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A Comparison of Intention and Pantomime Gesture Treatment for Noun Retrieval in People With Aphasia

Ferguson, Neina F and Evans, Kelli and Raymer, Anastasia M
A Comparison of Intention and Pantomime Gesture Treatment for Noun Retrieval in People With Aphasia. American Journal of Speech-Language Pathology, 21(Suppl.), May, 2012, pages S126-S139.

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Abstract

Purpose: The effects of intention gesture treatment (IGT) and pantomime gesture treatment (PGT) on word retrieval were compared in people with aphasia.

Method: Four individuals with aphasia and word retrieval impairments subsequent to left-hemisphere stroke participated in a single-participant crossover treatment design. Each participant viewed target nouns on a computer screen in 2 counterbalanced training phases. Training included paired verbal + gesture treatment strategies to elicit verbal and/or gestural productions of target nouns. Treatment effects were measured using daily picture-naming probes for verbal naming and gesture productions for trained and untrained words as well as pre-/posttreatment standardized aphasia tests.

Outcomes and Results: IGT resulted in immediate effects on the verbal productions of 2 participants but lacked carryover to untrained words. PGT resulted in improved verbal production for 2 participants and immediate effects on the gesture productions of 3 participants, with carryover of gesture production to untrained words in 1 participant. Improvements on standardized aphasia tests were evident in 2 participants.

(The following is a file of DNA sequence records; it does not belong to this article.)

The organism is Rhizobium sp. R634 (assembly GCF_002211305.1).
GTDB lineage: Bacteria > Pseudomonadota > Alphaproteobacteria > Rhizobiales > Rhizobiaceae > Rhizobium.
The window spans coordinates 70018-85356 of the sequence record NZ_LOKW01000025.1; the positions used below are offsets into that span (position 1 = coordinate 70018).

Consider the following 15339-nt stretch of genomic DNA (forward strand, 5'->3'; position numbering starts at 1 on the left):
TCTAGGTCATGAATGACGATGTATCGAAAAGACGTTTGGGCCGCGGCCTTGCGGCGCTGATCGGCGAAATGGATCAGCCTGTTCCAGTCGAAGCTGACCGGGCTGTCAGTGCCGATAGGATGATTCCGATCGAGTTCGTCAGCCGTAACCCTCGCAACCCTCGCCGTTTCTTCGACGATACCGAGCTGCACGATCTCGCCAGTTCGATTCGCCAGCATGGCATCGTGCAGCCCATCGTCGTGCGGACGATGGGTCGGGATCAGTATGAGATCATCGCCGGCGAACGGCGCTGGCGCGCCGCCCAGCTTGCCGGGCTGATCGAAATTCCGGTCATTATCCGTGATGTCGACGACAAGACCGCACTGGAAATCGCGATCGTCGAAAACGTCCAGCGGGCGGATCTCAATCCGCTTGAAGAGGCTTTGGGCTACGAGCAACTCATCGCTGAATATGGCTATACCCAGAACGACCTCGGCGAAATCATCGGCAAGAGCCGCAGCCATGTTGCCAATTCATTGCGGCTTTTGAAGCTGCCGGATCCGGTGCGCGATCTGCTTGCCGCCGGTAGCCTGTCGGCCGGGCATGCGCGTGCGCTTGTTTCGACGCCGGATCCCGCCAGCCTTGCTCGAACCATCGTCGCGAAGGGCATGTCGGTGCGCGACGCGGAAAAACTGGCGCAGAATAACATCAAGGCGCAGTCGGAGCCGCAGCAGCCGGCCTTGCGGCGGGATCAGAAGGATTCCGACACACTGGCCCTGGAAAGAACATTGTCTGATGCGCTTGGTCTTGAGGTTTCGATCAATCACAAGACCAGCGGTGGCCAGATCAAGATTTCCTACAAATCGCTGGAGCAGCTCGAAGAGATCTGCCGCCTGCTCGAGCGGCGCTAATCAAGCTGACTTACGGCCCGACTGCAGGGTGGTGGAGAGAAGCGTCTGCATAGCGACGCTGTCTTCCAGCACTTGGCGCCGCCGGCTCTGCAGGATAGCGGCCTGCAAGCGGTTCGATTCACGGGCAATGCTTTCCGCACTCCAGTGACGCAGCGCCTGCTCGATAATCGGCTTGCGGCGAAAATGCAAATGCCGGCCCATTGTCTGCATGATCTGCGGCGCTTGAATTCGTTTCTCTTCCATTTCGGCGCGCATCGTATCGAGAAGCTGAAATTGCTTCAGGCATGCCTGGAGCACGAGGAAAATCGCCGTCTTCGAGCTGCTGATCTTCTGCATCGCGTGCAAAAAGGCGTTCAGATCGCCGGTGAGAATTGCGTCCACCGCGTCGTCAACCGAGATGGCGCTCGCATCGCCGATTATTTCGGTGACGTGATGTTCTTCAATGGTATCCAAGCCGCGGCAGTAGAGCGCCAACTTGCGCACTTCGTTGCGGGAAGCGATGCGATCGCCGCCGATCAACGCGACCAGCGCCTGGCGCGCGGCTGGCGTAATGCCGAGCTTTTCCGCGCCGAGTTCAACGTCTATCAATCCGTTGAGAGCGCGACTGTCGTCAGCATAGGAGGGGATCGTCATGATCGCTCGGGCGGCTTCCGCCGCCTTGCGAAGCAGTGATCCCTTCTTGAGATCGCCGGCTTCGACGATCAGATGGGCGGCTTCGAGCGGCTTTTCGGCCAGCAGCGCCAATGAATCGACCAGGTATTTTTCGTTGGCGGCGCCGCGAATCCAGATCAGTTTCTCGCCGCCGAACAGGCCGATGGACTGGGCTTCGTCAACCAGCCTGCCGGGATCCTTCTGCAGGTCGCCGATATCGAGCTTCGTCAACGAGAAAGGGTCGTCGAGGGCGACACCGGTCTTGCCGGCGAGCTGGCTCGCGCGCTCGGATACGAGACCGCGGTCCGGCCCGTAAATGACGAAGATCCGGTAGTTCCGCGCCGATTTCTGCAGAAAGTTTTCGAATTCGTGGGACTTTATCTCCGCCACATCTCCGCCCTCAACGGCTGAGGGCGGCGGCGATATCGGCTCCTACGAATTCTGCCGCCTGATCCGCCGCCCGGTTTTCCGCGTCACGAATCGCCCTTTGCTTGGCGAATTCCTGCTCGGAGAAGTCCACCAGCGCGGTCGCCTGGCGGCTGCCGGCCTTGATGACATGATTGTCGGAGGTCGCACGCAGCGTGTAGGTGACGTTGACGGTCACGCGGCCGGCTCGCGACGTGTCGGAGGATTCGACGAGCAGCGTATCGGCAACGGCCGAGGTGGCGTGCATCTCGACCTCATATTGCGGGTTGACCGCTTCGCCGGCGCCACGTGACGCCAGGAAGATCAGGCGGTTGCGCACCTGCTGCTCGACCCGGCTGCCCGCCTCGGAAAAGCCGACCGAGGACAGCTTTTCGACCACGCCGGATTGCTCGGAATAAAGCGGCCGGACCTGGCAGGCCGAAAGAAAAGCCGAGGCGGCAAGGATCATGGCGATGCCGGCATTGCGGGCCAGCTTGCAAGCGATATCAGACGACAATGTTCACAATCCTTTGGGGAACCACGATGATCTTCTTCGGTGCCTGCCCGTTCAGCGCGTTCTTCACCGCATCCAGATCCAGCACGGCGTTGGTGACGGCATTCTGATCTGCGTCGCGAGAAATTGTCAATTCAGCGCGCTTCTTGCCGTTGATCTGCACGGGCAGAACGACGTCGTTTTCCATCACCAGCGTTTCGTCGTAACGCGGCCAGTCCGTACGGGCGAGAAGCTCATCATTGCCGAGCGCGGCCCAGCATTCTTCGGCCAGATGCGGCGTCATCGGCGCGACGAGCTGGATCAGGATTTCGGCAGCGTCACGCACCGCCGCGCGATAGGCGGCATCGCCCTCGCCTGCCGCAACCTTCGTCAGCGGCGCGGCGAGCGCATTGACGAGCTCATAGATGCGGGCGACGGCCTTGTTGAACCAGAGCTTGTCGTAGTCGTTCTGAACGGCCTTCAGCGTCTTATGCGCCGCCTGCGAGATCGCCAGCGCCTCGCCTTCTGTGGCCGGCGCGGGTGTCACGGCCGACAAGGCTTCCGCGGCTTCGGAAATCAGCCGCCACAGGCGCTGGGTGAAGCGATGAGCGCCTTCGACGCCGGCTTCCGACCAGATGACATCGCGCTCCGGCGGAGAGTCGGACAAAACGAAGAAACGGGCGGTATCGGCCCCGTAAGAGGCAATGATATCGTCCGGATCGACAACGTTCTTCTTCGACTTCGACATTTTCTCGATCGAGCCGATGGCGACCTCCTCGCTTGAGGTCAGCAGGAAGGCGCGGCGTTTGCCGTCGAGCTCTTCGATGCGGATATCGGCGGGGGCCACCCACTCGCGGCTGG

Conclusion: IGT and PGT had positive treatment effects, but for contrasting communication modalities. Two individuals with mild–moderate aphasia improved verbal production with both IGT and PGT, and 2 individuals with severe aphasia improved gesture use with PGT.

EPrint Type:Journal (Paginated)
Keywords:aphasia, gestural communication, treatment
Subjects:UNSPECIFIED
ID Code:2347
Conference:Clinical Aphasiology Conference: Clinical Aphasiology Conference (2011 : 41st : Fort Lauderdale, FL : May 31-June 4, 2011)
Publication:American Journal of Speech-Language Pathology
Volume:21
Number:Suppl.
Pages:S126-S139
Alternative Locations:http://dx.doi.org/10.1044/1058-0360(2012/11-0076)
DOI or Unique Handle:10.1044/1058-0360(2012/11-0076)
Additional Information:This article is based on a paper originally presented at the CAC2011 Conference. Permission to view the full-text articles is subject to the publisher’s access restrictions.

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